Standing in Dún Aonghasa
is a little like teetering on the edge of the world. Dún Aonghasa (the fort of Aonghas, in Irish) is a prehistoric hill fort, perched precariously on a 100m cliff over the harsh Atlantic Ocean. It’s one of Ireland’s most ancient features, estimated to be more than 3,000 years old!
Like any good fortress, Dún Aonghasa keeps its secrets. No one knows who Aonghas was, and the rock platform that sits dramatically at the cliff edge remains a mystery. But that just adds to the appeal of this magical place. As you wander the ruins, it's best to let your imagination soar...
Dún Aonghasa is on Inis Mór (Inishmore), the largest of the three Aran Islands
– the name actually means ‘big island’ in the Irish language. While this ancient fort is the island’s best-known attraction, Inis Mór has more than 50 different monuments from Christian, pre-Christian and Celtic eras.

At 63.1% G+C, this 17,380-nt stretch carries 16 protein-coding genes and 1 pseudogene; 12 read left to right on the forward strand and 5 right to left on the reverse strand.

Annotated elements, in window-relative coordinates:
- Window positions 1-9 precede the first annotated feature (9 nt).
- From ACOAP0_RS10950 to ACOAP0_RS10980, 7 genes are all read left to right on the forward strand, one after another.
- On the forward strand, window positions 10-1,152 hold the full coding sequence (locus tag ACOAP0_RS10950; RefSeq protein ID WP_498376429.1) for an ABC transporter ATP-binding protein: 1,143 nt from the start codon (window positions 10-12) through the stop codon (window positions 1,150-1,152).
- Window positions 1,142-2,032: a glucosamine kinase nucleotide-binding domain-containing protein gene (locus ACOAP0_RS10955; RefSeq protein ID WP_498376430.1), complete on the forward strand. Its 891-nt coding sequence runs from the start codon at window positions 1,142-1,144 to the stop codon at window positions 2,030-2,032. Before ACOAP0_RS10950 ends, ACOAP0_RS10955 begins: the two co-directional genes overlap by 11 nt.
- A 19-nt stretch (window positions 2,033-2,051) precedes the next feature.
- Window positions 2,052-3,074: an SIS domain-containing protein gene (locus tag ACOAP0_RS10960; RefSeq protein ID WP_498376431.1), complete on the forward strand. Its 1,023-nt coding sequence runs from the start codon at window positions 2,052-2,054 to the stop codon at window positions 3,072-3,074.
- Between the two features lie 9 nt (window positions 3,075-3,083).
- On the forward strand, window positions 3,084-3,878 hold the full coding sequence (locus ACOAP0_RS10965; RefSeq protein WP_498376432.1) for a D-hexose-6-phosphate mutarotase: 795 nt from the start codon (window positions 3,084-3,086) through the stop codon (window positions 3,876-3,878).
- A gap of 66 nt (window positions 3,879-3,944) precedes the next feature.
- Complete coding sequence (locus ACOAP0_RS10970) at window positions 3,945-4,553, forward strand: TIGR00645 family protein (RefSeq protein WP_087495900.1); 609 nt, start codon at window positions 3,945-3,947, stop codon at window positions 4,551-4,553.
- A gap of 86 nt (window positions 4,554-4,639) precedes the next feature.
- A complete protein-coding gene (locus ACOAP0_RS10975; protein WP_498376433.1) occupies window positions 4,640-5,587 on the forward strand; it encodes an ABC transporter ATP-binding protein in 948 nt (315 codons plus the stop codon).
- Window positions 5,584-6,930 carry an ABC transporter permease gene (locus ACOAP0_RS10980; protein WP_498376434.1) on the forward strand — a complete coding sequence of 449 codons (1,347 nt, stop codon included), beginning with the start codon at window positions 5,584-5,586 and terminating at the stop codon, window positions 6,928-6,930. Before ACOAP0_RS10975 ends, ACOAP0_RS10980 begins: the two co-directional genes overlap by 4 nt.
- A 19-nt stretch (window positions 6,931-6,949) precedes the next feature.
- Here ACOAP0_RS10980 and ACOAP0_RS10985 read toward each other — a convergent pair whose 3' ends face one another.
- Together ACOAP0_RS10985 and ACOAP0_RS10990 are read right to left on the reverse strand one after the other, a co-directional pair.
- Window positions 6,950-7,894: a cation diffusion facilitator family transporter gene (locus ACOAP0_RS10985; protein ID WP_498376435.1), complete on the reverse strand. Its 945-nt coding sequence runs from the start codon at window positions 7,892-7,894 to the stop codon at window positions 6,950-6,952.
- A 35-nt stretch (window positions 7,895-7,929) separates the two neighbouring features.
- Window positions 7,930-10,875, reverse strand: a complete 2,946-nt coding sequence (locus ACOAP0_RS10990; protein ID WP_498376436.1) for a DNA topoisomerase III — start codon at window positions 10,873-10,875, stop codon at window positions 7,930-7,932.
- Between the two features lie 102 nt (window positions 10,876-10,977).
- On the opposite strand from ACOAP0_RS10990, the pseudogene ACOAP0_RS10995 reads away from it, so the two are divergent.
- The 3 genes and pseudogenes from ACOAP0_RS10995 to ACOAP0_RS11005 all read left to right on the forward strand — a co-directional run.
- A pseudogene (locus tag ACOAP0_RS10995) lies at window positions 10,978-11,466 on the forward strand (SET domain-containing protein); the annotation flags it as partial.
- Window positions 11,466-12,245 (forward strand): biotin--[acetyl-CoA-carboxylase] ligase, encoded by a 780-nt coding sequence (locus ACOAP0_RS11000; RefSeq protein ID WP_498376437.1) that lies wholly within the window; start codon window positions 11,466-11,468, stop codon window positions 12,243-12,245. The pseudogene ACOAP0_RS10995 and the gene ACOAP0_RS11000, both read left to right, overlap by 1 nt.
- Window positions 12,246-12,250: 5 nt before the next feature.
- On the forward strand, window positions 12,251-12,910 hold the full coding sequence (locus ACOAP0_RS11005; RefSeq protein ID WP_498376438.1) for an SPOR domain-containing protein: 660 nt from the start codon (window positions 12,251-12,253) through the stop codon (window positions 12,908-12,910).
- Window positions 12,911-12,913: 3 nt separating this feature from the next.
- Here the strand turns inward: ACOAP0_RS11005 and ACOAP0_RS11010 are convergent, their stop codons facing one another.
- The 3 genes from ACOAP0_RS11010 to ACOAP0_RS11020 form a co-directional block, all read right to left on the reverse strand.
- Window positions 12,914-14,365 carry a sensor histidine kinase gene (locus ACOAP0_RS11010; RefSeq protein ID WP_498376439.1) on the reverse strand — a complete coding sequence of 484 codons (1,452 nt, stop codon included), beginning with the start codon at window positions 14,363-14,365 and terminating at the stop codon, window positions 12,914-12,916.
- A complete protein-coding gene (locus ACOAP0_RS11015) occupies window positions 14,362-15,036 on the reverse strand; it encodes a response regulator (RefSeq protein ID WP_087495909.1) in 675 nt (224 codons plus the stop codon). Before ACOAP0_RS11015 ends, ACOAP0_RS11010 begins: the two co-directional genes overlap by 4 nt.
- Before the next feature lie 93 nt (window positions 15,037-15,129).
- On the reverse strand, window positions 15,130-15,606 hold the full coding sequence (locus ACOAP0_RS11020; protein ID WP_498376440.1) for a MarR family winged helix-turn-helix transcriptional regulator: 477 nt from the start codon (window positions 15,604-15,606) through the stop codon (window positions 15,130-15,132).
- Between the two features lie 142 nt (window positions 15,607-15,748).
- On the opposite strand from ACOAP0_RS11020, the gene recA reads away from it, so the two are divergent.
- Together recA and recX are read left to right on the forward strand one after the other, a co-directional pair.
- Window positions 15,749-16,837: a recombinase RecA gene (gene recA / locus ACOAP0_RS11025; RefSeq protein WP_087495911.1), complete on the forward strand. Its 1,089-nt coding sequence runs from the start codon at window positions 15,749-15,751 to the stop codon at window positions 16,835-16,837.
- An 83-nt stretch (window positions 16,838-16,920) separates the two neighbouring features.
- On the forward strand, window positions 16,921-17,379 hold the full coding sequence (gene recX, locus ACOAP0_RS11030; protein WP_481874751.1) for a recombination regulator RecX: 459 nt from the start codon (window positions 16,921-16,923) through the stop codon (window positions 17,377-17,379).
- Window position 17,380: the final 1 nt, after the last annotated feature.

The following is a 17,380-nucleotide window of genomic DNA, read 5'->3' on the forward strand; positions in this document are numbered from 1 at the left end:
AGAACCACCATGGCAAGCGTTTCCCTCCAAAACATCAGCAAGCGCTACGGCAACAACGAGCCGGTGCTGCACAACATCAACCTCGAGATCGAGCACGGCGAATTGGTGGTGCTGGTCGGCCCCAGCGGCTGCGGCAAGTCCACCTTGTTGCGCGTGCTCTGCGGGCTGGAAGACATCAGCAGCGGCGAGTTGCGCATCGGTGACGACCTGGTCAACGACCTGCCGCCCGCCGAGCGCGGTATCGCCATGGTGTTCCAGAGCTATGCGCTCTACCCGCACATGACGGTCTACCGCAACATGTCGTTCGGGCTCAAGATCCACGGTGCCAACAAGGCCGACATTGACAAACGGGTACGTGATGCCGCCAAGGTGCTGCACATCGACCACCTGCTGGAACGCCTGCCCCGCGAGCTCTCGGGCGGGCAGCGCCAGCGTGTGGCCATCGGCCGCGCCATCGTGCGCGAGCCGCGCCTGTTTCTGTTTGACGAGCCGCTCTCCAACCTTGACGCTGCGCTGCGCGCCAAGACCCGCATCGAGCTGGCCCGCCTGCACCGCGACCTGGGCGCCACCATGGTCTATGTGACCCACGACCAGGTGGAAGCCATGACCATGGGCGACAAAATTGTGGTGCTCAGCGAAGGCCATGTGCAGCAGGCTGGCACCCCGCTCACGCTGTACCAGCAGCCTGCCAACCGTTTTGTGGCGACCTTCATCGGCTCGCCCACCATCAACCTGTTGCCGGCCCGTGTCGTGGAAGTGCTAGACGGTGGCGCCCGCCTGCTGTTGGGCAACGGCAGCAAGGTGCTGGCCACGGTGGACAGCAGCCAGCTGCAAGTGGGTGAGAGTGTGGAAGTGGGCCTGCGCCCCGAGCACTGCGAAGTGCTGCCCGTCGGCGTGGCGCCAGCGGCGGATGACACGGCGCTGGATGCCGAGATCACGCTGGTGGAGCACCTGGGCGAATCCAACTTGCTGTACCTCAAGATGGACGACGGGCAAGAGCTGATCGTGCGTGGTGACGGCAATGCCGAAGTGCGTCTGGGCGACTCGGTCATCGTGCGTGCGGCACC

Stretching out terrifyingly over the sea is Dún Dúchatair, also known as the Black Fort. Erosion from the wild ocean has left the fort on a thin platform over the water so peek over the edge at your own risk!
And don’t miss Teaghlach Einne, the house of St Enda, a little church half-buried in sand at Killeany graveyard. The graveyard is at least 1500 years old and St Enda himself, the patron saint of Inis Mór, is believed to be buried there.
Make sure to check out the island’s spectacular beaches and unique natural features. Kilmurvey beach lies in a sheltered cove, and has the calmest waters in the island. If you’re feeling adventurous, visit Poll na bPeist, also called The Wormhole - a spectacular naturally formed rectangular pool in the cliffs into which the sea flows in and out. Scary as it looks, it’s a popular cliff diving spot for thrill-seeking visitors.
There’s so much to explore on the Aran Islands, and Dún Aonghasa is just the start! Do any other Community members have any suggestions to share?